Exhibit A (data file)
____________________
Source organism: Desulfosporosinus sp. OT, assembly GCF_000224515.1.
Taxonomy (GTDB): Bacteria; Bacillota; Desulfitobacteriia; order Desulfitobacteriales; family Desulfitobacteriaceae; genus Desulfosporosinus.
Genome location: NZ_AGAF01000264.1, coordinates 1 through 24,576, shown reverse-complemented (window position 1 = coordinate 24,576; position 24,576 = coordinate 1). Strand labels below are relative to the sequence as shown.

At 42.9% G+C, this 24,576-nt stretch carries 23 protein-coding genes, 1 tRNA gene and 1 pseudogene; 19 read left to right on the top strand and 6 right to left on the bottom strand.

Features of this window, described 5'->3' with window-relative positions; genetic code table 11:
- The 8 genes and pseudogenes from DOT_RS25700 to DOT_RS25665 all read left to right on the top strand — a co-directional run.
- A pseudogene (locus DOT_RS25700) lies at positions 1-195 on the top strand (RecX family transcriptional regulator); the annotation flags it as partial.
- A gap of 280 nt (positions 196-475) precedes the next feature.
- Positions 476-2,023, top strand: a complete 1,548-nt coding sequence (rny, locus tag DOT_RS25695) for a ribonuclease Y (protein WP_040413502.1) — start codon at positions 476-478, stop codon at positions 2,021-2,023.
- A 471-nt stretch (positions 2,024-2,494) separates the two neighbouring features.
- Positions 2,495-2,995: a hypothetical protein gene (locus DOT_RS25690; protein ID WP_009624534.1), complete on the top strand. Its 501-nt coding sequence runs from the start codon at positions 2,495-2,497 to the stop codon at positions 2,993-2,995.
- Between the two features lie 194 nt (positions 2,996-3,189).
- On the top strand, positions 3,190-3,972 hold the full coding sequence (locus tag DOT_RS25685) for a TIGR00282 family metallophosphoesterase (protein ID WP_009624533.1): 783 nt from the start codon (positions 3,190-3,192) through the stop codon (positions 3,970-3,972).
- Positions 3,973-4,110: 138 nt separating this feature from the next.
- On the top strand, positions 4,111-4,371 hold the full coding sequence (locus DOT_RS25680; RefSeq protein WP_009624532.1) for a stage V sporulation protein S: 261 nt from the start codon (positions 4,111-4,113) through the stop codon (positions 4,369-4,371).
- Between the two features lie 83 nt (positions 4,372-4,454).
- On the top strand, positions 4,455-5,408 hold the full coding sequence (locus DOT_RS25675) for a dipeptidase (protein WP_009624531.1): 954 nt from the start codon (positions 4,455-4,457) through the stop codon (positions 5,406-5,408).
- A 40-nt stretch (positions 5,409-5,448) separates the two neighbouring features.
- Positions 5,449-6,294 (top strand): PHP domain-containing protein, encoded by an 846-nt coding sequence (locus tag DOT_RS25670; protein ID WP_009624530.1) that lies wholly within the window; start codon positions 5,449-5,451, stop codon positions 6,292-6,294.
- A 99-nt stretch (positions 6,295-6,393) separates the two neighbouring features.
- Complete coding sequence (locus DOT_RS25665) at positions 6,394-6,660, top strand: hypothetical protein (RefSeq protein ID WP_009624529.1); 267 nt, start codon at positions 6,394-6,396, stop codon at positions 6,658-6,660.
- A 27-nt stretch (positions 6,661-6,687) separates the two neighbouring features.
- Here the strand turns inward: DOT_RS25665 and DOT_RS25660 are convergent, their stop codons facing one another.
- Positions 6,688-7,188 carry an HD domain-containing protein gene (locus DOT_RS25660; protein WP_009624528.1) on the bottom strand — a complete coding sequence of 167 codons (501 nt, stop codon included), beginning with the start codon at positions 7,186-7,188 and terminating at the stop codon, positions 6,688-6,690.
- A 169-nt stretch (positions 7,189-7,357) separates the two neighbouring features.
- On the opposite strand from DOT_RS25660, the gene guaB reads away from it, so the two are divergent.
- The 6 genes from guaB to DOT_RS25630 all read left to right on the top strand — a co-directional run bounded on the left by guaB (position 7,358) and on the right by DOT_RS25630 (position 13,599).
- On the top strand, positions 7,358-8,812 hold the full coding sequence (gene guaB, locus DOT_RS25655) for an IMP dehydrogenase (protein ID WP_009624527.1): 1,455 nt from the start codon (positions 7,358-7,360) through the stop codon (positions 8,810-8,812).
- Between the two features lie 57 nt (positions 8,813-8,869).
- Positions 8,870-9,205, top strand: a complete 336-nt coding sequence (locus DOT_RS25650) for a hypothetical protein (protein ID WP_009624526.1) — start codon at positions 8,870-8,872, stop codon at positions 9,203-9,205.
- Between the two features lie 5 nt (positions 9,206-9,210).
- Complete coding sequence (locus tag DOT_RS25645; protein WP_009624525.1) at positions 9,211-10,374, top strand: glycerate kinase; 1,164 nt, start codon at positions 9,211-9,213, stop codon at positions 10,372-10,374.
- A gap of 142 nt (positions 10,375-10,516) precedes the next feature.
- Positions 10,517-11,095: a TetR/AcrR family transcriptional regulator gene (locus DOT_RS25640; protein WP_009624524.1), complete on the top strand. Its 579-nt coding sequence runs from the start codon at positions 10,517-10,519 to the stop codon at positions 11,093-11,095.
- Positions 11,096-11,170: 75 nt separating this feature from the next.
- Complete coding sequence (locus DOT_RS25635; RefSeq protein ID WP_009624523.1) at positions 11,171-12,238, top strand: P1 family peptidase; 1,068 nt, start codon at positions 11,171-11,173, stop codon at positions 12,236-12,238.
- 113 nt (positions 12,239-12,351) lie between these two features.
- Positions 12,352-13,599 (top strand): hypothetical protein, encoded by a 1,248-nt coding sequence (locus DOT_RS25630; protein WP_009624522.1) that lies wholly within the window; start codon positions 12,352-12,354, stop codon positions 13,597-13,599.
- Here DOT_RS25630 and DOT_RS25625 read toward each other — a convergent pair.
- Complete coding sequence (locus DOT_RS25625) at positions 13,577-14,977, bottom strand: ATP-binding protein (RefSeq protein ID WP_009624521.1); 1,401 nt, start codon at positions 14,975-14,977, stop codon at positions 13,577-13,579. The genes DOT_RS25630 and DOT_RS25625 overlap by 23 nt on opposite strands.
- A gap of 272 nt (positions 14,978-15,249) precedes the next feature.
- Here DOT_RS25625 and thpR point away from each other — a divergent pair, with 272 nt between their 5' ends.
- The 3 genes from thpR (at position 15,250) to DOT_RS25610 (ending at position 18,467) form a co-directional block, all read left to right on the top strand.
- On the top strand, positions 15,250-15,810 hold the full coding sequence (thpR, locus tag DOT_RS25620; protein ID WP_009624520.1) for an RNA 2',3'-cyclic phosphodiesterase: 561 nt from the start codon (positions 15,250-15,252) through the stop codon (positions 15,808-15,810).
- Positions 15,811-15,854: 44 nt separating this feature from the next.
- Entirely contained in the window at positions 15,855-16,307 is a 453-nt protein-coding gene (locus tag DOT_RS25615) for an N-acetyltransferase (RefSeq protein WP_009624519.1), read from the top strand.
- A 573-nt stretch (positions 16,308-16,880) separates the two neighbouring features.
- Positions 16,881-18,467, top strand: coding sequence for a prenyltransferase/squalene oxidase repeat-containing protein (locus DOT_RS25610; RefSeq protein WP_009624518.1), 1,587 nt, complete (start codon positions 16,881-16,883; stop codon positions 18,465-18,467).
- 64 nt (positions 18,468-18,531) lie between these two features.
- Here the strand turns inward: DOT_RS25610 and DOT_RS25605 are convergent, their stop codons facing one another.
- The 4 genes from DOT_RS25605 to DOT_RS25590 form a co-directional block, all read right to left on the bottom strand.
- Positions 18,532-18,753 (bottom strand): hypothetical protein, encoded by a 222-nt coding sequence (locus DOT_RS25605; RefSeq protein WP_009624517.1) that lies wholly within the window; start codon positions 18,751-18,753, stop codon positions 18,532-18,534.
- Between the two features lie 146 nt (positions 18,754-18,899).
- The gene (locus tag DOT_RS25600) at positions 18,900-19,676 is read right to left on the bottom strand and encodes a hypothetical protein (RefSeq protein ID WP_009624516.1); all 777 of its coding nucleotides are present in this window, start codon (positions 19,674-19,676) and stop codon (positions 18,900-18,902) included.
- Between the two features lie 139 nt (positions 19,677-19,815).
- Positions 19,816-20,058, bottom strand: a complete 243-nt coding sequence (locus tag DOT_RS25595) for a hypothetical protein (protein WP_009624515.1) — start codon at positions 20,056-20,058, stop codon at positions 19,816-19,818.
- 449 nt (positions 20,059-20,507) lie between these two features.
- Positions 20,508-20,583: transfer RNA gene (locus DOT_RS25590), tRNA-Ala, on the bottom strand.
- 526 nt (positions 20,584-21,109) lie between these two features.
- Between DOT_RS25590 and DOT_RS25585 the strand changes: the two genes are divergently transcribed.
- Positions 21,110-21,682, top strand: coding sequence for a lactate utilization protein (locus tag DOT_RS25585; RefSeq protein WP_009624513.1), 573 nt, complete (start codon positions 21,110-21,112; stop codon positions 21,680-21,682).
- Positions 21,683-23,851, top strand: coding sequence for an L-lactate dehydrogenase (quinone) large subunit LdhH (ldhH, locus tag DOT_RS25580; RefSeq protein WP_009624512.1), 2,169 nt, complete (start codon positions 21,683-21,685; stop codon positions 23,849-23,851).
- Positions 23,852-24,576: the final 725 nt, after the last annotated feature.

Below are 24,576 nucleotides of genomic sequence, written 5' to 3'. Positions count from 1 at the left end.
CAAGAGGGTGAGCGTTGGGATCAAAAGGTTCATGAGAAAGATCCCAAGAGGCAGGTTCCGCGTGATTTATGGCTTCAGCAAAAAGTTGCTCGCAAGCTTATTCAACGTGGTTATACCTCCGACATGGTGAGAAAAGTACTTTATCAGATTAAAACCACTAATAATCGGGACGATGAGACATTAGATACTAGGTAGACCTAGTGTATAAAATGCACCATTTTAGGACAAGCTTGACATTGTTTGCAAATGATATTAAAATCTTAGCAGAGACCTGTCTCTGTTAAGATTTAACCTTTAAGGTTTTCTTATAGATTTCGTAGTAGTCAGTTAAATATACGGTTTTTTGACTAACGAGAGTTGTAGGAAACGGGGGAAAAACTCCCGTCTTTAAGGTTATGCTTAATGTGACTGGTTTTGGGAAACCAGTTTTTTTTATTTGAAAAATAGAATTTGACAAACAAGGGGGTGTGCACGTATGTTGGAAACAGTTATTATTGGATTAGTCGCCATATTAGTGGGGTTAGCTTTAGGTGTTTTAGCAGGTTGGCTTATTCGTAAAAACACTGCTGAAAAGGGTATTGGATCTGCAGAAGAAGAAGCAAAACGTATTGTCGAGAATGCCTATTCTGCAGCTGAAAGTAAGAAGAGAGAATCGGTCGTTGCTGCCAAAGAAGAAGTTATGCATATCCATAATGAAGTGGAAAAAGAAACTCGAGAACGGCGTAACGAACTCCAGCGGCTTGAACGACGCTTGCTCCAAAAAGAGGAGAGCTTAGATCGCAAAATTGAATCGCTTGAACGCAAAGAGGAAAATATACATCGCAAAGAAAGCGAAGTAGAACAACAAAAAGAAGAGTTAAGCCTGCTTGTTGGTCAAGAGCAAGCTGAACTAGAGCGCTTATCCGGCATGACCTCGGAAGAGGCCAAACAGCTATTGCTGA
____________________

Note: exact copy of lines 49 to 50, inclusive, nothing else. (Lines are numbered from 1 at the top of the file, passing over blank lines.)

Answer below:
- 64 nt (positions 18,468-18,531) lie between these two features.
- Here the strand turns inward: DOT_RS25610 and DOT_RS25605 are convergent, their stop codons facing one another.